East Street Arts gets funding boost to help 'secure its future' in Leeds
An arts movement in Leeds has been given a funding boost to help "secure its future" and mitigate the financial losses incurred through the Covid-19 pandemic.
Leeds-based arts charity East Street Arts has received £118,421 in the latest round of funding through the Government's Culture Recovery Fund Grants.
The grants programme is part of a £1,57 billion package aimed at protecting the UK's culture and heritage sectors from the economic impacts of Covid-19
East Street Arts will use the money to cover the "ongoing losses" being incurred by the Arts Hostel and Convention House as well as losses on permanent and temporary properties used as artist studios.
The charity is working towards making opening its permanent Arts Hostel on Mabgate later this year. The hostel was originally set up as a temporary pop-up in Kirkgate in 2016 as a place for artists from across the world to come and stay.
The Convention House is a designated arts and technology hub which has remained under-utilised due to the Covid-19 lockdown.
This latest funding will also help the charity ensure it comply with the current safety legislation and, working with industry experts, will be able to improve the physical infrastructure to accommodate a phased opening.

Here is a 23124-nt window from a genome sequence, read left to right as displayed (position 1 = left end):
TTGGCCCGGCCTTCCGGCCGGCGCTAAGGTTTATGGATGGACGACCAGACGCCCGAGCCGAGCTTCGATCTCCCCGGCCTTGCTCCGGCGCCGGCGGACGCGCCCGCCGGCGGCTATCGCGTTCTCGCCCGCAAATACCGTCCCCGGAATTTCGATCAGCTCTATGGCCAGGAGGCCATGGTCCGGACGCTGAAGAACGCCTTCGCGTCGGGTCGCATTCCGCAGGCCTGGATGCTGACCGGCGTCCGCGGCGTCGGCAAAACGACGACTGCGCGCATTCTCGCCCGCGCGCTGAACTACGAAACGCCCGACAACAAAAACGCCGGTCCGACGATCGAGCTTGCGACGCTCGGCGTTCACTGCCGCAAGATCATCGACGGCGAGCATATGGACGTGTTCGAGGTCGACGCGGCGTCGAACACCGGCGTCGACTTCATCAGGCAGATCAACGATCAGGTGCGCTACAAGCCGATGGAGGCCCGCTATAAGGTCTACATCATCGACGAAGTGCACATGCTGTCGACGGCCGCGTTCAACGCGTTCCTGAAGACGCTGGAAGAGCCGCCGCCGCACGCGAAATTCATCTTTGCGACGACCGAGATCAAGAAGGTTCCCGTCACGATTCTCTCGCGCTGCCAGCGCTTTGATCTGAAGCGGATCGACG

It comes after the charity was awarded £166,000 to help it restart work and rebuild audiences following the pandemic from a share of £30m made available to over 100 cultural organisations across the UK by the Garfield Weston Foundation.
Melody Walker, business development lLead at East Street Arts, said: "This is a significant boost from the Culture Recovery Fund which will help us to get back on track and move the organisation forward following the pandemic.
"We are grateful to Arts Council England and DCMS [Department for Culture, Media and Sport] who have helped secure our future.
"COVID has had a devastating impact on the arts and tourism and we hope with the phased opening of two important capital projects, Convention House and the Art Hostel we can continue to play a key role in the life of our city and our local economy.”
Sir Nicholas Serota, chairman of Arts Council England, said: “Investing in a thriving cultural sector at the heart of communities is a vital part of helping the whole country to recover from the pandemic.
"These grants will help to re-open theatres, concert halls, and museums and will give artists and companies the opportunity to begin making new work.
"We are grateful to the Government for this support and for recognising the paramount importance of culture to our sense of belonging and identity as individuals and as a society.”
Culture Secretary Oliver Dowden, said: “Our record breaking Culture Recovery Fund has already helped thousands of culture and heritage organisations across the country survive the biggest crisis they’ve ever faced.
"Now we’re staying by their side as they prepare to welcome the public back through their doors – helping our cultural gems plan for reopening and thrive in the better times ahead.”
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